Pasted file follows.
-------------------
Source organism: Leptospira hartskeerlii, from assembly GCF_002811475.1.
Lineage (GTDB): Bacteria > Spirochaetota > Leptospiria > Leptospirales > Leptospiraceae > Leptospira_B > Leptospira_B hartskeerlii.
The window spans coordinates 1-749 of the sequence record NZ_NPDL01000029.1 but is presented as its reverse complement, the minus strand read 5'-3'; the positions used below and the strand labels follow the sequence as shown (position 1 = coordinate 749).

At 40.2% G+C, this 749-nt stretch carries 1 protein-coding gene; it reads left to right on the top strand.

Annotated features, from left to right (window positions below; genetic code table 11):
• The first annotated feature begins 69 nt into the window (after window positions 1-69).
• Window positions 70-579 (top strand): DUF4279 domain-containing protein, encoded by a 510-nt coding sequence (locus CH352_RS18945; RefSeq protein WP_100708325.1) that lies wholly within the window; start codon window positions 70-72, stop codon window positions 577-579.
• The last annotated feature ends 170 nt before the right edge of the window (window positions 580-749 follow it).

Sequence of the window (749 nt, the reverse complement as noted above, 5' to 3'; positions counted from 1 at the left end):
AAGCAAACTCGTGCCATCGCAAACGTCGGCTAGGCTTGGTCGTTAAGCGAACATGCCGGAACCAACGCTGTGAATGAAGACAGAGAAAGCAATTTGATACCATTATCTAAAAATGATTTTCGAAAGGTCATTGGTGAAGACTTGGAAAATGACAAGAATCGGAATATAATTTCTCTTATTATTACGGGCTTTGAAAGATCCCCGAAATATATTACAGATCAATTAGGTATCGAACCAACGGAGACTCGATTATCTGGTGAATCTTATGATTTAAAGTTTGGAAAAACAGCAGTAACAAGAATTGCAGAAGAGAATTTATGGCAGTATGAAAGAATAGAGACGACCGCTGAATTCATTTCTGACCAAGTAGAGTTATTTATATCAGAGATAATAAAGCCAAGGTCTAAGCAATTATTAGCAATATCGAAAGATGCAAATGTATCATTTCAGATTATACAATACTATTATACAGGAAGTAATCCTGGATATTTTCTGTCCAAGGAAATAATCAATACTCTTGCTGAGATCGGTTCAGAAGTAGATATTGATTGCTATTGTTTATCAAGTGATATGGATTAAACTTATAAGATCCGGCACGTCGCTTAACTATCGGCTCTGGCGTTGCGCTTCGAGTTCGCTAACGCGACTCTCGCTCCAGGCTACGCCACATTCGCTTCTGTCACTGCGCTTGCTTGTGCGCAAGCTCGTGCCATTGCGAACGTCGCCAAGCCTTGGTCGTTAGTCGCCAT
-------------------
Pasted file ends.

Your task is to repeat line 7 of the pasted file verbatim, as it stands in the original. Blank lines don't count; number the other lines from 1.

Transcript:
• Window positions 70-579 (top strand): DUF4279 domain-containing protein, encoded by a 510-nt coding sequence (locus CH352_RS18945; RefSeq protein WP_100708325.1) that lies wholly within the window; start codon window positions 70-72, stop codon window positions 577-579.